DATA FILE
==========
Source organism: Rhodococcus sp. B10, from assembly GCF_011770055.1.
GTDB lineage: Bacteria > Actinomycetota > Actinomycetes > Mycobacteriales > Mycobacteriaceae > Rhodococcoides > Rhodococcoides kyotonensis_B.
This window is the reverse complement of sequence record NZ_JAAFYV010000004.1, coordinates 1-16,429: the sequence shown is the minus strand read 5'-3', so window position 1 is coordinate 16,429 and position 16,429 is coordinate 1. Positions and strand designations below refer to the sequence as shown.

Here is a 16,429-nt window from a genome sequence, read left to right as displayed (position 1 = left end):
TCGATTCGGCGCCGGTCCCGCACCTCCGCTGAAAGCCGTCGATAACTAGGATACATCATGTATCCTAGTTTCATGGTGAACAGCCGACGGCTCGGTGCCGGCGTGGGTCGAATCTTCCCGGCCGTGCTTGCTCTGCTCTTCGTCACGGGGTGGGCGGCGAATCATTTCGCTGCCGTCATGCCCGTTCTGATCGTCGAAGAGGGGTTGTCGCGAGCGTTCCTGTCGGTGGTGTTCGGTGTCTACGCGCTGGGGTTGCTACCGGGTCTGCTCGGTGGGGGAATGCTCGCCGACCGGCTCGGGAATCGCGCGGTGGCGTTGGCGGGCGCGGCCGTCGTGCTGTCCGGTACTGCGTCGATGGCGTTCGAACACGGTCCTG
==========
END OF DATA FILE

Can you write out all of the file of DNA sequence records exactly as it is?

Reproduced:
Source organism: Rhodococcus sp. B10, from assembly GCF_011770055.1.
GTDB lineage: Bacteria > Actinomycetota > Actinomycetes > Mycobacteriales > Mycobacteriaceae > Rhodococcoides > Rhodococcoides kyotonensis_B.
This window is the reverse complement of sequence record NZ_JAAFYV010000004.1, coordinates 1-16,429: the sequence shown is the minus strand read 5'-3', so window position 1 is coordinate 16,429 and position 16,429 is coordinate 1. Positions and strand designations below refer to the sequence as shown.

Here is a 16,429-nt window from a genome sequence, read left to right as displayed (position 1 = left end):
TCGATTCGGCGCCGGTCCCGCACCTCCGCTGAAAGCCGTCGATAACTAGGATACATCATGTATCCTAGTTTCATGGTGAACAGCCGACGGCTCGGTGCCGGCGTGGGTCGAATCTTCCCGGCCGTGCTTGCTCTGCTCTTCGTCACGGGGTGGGCGGCGAATCATTTCGCTGCCGTCATGCCCGTTCTGATCGTCGAAGAGGGGTTGTCGCGAGCGTTCCTGTCGGTGGTGTTCGGTGTCTACGCGCTGGGGTTGCTACCGGGTCTGCTCGGTGGGGGAATGCTCGCCGACCGGCTCGGGAATCGCGCGGTGGCGTTGGCGGGCGCGGCCGTCGTGCTGTCCGGTACTGCGTCGATGGCGTTCGAACACGGTCCTG